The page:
So in this case, we're looking at the international building code and. We're looking in the definitions in chapter two, to see how they define hazardous materials. And I've stated how they define hazardous materials. And so the next step would be to take a look at, you know, what are the different types or categories of hazardous materials.
So like we previously mentioned there's physical and there's health hazards. So I want to go over a couple, not all of these different categories of hazardous material. So for this next exercise, we'll be flipping kind of back and forth between. Chapter two and chapter three in the international building code.
So if you look at the specific categories and, and how it's most easily, uh, to, you know, take a look at all of 'em this in chapter three, but if you want to know the specific definitions of how you define these hazardous materials, You can look in chapter two. So if I want to tell you that a health hazard is a toxic material, a corrosive material, or a highly toxic material, then you can take a look at the table in chapter three, which is table 3 0 7 0.1, parenthesis two.
Um, and here you'll find the maximum allowable quantities of. Um, these health hazards materials. Um, and so this is kind of the, uh, broad overview and a good place to look at because this is, you know, the next step of our journey, but not to, you know, brush past this step that we're here on here now. So all that to say, so we have Corsis corrosives, um, toxic and highly toxic.
So you might ask yourself, uh, what's the difference between toxic and highly toxic? Well, in the definitions chapter, they stated explicitly, but, um, this is one of those instances where I was telling you that N FPA 7 0 4. Was the great place to lean on because they very, uh, more definitively defined toxic and highly toxic.
So a toxic material is, uh, chemical falling. within any of these characteristics. And so what the definition in chapter two for toxic goes to do is to describe, um, what parameters of lethal dosage amount or lethal concentration amount that, uh, you would consider. Something a toxic material. So in case you don't know what LD 50 S or LC 50 S are, this is a toxicology term.
That means a median lethal dose or median lethal concentration. So generally these are lab studies where they take a substance and they admit a, you know, that substance to an animal in some, uh, tested population amount. Um, at different concentrations and different ranges of concentrations. And then, uh, they have a, uh, basically, uh, an average of the, the lethal dosage or lethal amount of this substance.
And so where you would find this information about a material is in, uh, material safety, data sheet, material, safety, data sheet, or, uh, safety data sheet, SDS and MSDS. These are oftenly, uh, used interchangeably. So one of the first parameters in toxic is a chemical that has a median lethal dosage of, or LD 50 of 50 milligrams per kilogram, but not more than 500 milligrams per kilogram of body weight.
When. Then this is important when you're looking at these, how is it given, um, in this case, in this first, uh, note it's administered orally and it specifically references albino, rats and how much they weigh. So, uh, this is, uh, you know, it's a complicated thing to look at. Um, generally in the STS or MSDS, they'll say what the animal it's adminis.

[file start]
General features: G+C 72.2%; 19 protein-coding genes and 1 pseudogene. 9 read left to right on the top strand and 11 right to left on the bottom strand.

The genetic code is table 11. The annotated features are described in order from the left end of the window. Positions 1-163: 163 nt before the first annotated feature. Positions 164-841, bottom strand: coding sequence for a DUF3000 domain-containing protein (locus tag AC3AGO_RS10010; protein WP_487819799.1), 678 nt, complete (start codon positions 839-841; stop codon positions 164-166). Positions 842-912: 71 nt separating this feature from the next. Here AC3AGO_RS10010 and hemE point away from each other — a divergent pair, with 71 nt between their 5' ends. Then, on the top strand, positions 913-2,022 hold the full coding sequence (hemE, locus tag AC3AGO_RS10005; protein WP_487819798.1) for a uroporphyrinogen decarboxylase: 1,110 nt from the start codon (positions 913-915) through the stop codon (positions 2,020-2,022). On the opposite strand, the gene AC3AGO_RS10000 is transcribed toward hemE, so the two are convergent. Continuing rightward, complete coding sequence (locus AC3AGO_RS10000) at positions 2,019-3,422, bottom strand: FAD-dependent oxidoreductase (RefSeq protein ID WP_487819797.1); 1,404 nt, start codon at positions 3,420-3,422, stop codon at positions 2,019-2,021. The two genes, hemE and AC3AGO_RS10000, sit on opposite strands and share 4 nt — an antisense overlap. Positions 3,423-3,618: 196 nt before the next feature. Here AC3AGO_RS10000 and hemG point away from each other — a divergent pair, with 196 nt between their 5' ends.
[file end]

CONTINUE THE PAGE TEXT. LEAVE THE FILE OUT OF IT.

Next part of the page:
uh, two, and these are kind of standardized tests, but you have to be very careful when you're looking at these numbers, cuz it's not apples to a, to apples if it's, uh, rabbits and, and rats. Um, and so you have to be careful when you're looking at these. So the LD 50 of a toxic material is, uh, more than 50, but not more than 500, um, for a rat way.
Uh, between 200 and 300 grams and then a highly toxic material is, uh, has a median lethal dose or an LD 50 of 50 milligrams or less per kilogram of body weight. Um, and this is again, orally for a rat weighing 200 to 300 grams. And so you can see that, uh, 50 milligrams per kilogram is the threshold in which you cross over into a highly toxic material.
Uh, why is this important? We're gonna get to maximum allowable quantities, but, uh, there you have a significantly less allotment of hazardous materials. Um, when you go into highly toxic materials. So this ends the first episode in hazardous materials. Uh, yeah, so it's not a great place to end, but there's obviously so much here.
And you can see why I would want to talk about it because we didn't even get to H occupancies control areas or any of these other topics to assess the building components and what you need to do when you know, you have hazardous materials, but, uh, I don't wanna belabor the point. I'm still trying to figure out how to capture these large topics in a digestible.
But also in a entertaining way, um, for you to hear about these and to enjoy and to listen and to learn. And so, uh, thanks for coming along on the ride with me while I figured this thing out. But yeah, if you want to hear more about hazardous materials, I'm gonna release another episode on Patreon, diving into hazardous materials, but I hope you enjoyed and I hope you tune in again.
Um, thanks so much for listening. Thanks for listening everybody. Be sure to share the episode with a friend, if you enjoyed it, don't forget that fire protection and life safety is serious business. The views and opinions expressed on this podcast are by no means a professional consultation or a codes and standards interpretation.
Be sure to contact a licensed professional. If you are getting involved with fire protection and or life safety. Thanks again. And we'll see you next time.